The National Association for Music Education (NAfME) collegiate chapter at Texas A&M University – Kingsville (TAMUK) hosted the very first Javelina Music Day at the Memorial Student Union Building on April 18.

“The purpose of Javelina Music Day was to spread awareness of the importance of music in our schools,” said Jorge Rangel, music education major and president of the NAfME collegiate chapter at TAMUK.

The event included a live performance by Mariachi Javelina, dances by the Corpus Christi Chinese fan dancers, a research gallery provided by music department students and music activity stations for individuals of all ages to enjoy.

“A lot of the parents brought their young children to the event and really enjoyed the hands-on experience in instrument petting zoo, classical music and movement, and parachute games,” said Catherine Tu, assistant professor of music education.

Over 100 people attended the event.

“This event was a great a way to learn about music from around the world, the importance of music in public schools, and how music develops young minds while still having fun,” said Orlando Medrano, music performance major.

Javelina Music Day was filled with TAMUK music students and members of the community who brought their children to experience the music.

“I believe that music day was a community effort that provided and established an importance of music,” Medrano said. “And, by TAMUK dedicating a day just for that reason proves that this university supports music and emphasizes that music is a crucial part in the development of the human.”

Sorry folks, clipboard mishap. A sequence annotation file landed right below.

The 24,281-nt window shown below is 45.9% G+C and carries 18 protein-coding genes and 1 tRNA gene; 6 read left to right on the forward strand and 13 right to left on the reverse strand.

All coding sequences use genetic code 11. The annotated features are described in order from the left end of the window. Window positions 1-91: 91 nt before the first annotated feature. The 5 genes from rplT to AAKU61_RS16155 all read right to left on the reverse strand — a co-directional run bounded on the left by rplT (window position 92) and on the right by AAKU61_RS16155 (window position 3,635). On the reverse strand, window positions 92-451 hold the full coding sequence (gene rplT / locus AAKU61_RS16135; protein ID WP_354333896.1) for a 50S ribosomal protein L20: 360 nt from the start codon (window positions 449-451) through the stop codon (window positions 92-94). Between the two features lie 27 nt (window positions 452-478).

Each experience of the event did not have any age restrictions. Individuals of all ages participated in each station together.

“Music education is important because it promotes non-musical skills like language development, social interaction, and mathematical operation,” Tu said. “However, some schools in our nation have terminated music at the elementary level due to budget deficits.”

Javelina Music Day was funded by a co-curricular service-learning award of $2,750, and was sponsored by Dr. Duane Gardiner, director of service learning program at TAMUK.

“It would be nice that we will get funding from various resources or even an external grant and really promote hands-on music experience for the community,” Tu said. “We’d like to see more music education students coming out of their comfort zone and hone their teaching skills during this event.”

The NAfME collegiate chapter at TAMUK wish to continue hosted Javelina Music Day in the future.

“Music does something even better for our students than what can be measured directly on a test score,” Tu said. “Music shapes the way our students understand themselves and the world around them.”

Music education majors had the chance to research music subjects and talk about them in the research galleries at the event. Potential stations could also include a story-telling/folklore, make your own instruments, music and science, and/or music of your heritage.

“It is our hope that the hands-on music education experience provided during this Javelina Music Day will instill a deeper appreciation of music that will last a lifetime,” Tu said.


Texas A&M University-Kingsville is investing approximately $600,000 this year to install a new video surveillance system on campus that will provide better campus monitoring...